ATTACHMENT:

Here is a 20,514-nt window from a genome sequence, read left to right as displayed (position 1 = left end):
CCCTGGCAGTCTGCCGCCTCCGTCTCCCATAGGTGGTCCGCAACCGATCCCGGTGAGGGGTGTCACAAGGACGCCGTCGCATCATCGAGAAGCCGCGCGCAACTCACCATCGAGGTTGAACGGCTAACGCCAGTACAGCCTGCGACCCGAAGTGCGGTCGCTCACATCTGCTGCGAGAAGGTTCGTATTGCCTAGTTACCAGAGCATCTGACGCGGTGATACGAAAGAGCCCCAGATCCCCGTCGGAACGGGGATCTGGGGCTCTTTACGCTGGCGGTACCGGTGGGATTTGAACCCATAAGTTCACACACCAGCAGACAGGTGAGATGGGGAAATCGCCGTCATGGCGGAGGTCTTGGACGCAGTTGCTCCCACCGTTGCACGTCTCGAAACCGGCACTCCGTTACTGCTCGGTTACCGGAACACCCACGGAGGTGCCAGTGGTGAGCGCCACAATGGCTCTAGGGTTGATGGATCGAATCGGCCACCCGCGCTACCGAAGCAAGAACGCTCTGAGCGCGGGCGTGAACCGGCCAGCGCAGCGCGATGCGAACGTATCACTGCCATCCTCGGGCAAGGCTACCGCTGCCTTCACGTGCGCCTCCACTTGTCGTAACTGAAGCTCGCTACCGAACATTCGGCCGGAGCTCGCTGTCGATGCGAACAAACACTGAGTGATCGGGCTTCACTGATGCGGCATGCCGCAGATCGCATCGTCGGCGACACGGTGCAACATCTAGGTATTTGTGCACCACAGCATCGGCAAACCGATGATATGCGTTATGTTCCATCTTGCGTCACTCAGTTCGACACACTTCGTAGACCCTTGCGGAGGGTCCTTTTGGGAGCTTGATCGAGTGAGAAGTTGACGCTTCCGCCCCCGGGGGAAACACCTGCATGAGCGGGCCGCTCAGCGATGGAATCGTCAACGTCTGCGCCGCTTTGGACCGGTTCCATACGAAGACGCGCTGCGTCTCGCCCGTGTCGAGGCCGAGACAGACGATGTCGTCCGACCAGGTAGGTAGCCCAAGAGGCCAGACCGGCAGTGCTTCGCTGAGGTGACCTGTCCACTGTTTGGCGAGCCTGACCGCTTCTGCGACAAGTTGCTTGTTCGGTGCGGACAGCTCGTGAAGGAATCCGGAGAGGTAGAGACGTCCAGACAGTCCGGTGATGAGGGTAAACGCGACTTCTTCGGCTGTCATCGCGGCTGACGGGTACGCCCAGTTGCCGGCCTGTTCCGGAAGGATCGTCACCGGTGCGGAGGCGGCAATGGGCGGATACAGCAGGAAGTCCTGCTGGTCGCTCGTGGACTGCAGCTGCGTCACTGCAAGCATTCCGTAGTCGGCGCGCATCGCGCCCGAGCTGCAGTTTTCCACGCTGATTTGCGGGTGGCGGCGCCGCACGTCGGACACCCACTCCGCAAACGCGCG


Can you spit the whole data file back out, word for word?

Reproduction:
Here is a 20,514-nt window from a genome sequence, read left to right as displayed (position 1 = left end):
CCCTGGCAGTCTGCCGCCTCCGTCTCCCATAGGTGGTCCGCAACCGATCCCGGTGAGGGGTGTCACAAGGACGCCGTCGCATCATCGAGAAGCCGCGCGCAACTCACCATCGAGGTTGAACGGCTAACGCCAGTACAGCCTGCGACCCGAAGTGCGGTCGCTCACATCTGCTGCGAGAAGGTTCGTATTGCCTAGTTACCAGAGCATCTGACGCGGTGATACGAAAGAGCCCCAGATCCCCGTCGGAACGGGGATCTGGGGCTCTTTACGCTGGCGGTACCGGTGGGATTTGAACCCATAAGTTCACACACCAGCAGACAGGTGAGATGGGGAAATCGCCGTCATGGCGGAGGTCTTGGACGCAGTTGCTCCCACCGTTGCACGTCTCGAAACCGGCACTCCGTTACTGCTCGGTTACCGGAACACCCACGGAGGTGCCAGTGGTGAGCGCCACAATGGCTCTAGGGTTGATGGATCGAATCGGCCACCCGCGCTACCGAAGCAAGAACGCTCTGAGCGCGGGCGTGAACCGGCCAGCGCAGCGCGATGCGAACGTATCACTGCCATCCTCGGGCAAGGCTACCGCTGCCTTCACGTGCGCCTCCACTTGTCGTAACTGAAGCTCGCTACCGAACATTCGGCCGGAGCTCGCTGTCGATGCGAACAAACACTGAGTGATCGGGCTTCACTGATGCGGCATGCCGCAGATCGCATCGTCGGCGACACGGTGCAACATCTAGGTATTTGTGCACCACAGCATCGGCAAACCGATGATATGCGTTATGTTCCATCTTGCGTCACTCAGTTCGACACACTTCGTAGACCCTTGCGGAGGGTCCTTTTGGGAGCTTGATCGAGTGAGAAGTTGACGCTTCCGCCCCCGGGGGAAACACCTGCATGAGCGGGCCGCTCAGCGATGGAATCGTCAACGTCTGCGCCGCTTTGGACCGGTTCCATACGAAGACGCGCTGCGTCTCGCCCGTGTCGAGGCCGAGACAGACGATGTCGTCCGACCAGGTAGGTAGCCCAAGAGGCCAGACCGGCAGTGCTTCGCTGAGGTGACCTGTCCACTGTTTGGCGAGCCTGACCGCTTCTGCGACAAGTTGCTTGTTCGGTGCGGACAGCTCGTGAAGGAATCCGGAGAGGTAGAGACGTCCAGACAGTCCGGTGATGAGGGTAAACGCGACTTCTTCGGCTGTCATCGCGGCTGACGGGTACGCCCAGTTGCCGGCCTGTTCCGGAAGGATCGTCACCGGTGCGGAGGCGGCAATGGGCGGATACAGCAGGAAGTCCTGCTGGTCGCTCGTGGACTGCAGCTGCGTCACTGCAAGCATTCCGTAGTCGGCGCGCATCGCGCCCGAGCTGCAGTTTTCCACGCTGATTTGCGGGTGGCGGCGCCGCACGTCGGACACCCACTCCGCAAACGCGCG